Focusing more on the foreseen social impact and less on the short-term financial side is an essential condition for Cameroonians to get out of unemployment and survival entrepreneurship and thus become sustainably self-employed.
Below are some of the most visible Cameroonian startups at the heart of social innovation from 2006 to 2016:
|Key social innovation||Sector of impact||Technique or technology|
|Himore Medical Equipments||Cardiopad; touch-screen medical tablet for heart-related diseases||Cardiovascular health||Hardware technology and assembling techniques
|Gifted Mom||Mobile health platform for pregnant women and new mothers
|Maternal and infant health
|Emerald Moringa Tea||Natural dietary supplement that reduces the risk of diabetes||Diabetes prevention and health care||Sustainable agricultural production (harvesting and drying techniques)
|CLAC||Khan Academy experiment in traditional classrooms||Science and technology education
|Combination of open-source software technology and traditional classroom teaching|
|ASCOVIME||Free weekly provision of health care, surgery and school equipments to rural populations
|Medical care and education (through school supplies)||Movable medical equipments and a huge network of volunteers|
|Camidus Land Information Systems||Design of civic technologies for sustainable management of cities
|Urban planning, regional and sustainable development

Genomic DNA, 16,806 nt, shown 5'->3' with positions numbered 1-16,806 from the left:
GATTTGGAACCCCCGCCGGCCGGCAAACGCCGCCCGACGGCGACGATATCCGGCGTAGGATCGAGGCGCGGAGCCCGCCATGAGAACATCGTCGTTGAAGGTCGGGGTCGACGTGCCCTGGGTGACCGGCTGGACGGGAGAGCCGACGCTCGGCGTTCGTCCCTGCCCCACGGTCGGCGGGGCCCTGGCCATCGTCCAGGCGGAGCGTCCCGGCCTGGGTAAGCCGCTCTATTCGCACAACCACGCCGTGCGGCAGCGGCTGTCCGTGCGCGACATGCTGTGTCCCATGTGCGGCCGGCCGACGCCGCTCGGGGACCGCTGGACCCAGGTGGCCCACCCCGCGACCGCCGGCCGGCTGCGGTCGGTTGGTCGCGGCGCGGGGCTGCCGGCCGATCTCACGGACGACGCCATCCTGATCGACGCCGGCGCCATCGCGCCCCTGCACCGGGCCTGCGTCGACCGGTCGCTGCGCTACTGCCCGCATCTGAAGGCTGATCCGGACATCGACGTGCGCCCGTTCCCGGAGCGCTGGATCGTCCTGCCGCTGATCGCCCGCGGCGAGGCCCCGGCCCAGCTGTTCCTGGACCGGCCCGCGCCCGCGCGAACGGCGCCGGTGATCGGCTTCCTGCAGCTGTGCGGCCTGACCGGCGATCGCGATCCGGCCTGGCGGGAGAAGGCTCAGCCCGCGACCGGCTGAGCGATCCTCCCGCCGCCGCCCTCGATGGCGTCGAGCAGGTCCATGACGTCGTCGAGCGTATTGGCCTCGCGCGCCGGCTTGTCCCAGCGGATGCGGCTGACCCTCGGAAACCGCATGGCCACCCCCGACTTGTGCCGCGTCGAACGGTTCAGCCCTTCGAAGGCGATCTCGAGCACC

|Information systems’ technologies|
|AgriTech||Development of sustainable and efficient agricultural practices||Industrial Agriculture||Farming technologies and harvesting techniques
|Manga’s Bags||The use of recycled materials to manufacture bags
|Environment preservation and textiles
|Ecological recycling and manufacturing
|Supplying electricity through the creation of a smart meter
|Sustainable energy||Electrical engineering|
|Madlyn Cazalis||Creation and commercialisation of local cosmetics
|Cosmetology industry||Cosmetics with Cameroonian products
|Conception of drones||Industrial development||Aerospatial physics|
|HARAMBE Cameroon||Incubation of social enterprises and design of problem-solving projects||Social economy and entrepreneurship||Business development and coaching, and social business bank
|Agro-Hub||Assistive marketing and information platform for agriculturers